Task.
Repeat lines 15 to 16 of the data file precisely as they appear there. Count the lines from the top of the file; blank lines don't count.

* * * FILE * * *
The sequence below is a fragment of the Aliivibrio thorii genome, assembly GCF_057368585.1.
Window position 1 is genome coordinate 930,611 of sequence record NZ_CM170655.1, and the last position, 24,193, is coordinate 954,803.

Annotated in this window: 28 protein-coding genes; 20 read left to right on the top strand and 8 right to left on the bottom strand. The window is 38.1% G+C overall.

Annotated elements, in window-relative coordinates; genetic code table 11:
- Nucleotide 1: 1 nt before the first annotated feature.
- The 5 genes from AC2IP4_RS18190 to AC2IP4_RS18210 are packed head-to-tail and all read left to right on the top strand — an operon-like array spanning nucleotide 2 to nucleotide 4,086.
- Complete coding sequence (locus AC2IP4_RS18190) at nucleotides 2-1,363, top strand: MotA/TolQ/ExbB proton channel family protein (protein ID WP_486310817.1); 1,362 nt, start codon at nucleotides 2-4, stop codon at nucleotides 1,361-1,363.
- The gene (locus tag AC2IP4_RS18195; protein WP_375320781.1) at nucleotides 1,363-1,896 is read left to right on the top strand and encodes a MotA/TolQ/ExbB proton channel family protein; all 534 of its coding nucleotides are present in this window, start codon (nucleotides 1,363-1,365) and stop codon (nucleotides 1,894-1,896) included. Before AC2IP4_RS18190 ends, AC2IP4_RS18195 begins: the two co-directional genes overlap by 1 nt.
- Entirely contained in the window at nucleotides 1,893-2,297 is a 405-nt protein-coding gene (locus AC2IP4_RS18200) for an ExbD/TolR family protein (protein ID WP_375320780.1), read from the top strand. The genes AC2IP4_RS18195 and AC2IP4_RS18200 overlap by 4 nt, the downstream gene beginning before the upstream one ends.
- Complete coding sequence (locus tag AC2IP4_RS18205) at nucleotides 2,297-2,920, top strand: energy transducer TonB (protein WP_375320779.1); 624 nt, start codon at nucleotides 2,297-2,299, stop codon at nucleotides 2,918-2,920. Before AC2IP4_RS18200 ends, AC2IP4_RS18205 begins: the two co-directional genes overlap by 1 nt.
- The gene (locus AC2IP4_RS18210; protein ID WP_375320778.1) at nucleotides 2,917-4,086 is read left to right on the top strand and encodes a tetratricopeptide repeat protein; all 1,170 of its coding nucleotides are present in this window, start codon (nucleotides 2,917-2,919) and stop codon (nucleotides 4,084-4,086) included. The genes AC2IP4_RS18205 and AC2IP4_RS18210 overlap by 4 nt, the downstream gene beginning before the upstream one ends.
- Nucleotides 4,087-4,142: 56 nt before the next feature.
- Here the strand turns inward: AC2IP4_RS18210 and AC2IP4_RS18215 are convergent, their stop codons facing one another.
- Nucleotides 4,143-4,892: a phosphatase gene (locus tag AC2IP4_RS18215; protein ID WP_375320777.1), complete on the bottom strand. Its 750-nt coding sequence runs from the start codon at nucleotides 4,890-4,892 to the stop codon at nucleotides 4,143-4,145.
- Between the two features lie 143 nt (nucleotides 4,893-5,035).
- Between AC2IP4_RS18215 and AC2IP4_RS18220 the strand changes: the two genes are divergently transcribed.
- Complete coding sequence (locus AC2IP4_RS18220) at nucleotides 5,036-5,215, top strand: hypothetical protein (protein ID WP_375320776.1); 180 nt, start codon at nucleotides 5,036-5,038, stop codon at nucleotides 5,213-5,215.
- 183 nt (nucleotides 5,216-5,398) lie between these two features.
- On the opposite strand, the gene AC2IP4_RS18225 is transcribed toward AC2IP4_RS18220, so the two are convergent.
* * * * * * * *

- Between the two features lie 143 nt (nucleotides 4,893-5,035).
- Between AC2IP4_RS18215 and AC2IP4_RS18220 the strand changes: the two genes are divergently transcribed.